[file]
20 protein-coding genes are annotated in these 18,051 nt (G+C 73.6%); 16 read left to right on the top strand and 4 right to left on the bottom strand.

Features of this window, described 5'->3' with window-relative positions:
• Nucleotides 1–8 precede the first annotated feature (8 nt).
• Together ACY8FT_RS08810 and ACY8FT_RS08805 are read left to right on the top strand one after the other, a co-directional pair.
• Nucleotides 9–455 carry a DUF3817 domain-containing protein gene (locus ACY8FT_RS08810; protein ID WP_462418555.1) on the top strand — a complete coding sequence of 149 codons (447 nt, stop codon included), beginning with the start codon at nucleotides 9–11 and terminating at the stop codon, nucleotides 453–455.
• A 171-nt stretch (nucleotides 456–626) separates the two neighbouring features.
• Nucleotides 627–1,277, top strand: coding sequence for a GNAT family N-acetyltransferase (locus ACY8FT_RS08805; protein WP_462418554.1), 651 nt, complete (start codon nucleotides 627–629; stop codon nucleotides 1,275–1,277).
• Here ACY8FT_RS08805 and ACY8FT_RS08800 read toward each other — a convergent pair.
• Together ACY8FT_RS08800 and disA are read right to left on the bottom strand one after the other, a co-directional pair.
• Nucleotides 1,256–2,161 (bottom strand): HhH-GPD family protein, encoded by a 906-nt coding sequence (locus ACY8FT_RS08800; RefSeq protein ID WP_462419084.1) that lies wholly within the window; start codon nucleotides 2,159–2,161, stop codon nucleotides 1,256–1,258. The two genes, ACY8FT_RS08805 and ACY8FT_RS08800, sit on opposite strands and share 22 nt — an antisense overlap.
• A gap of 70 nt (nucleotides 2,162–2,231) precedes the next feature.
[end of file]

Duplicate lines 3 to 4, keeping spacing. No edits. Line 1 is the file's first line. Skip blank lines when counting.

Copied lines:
• Nucleotides 1–8 precede the first annotated feature (8 nt).
• Together ACY8FT_RS08810 and ACY8FT_RS08805 are read left to right on the top strand one after the other, a co-directional pair.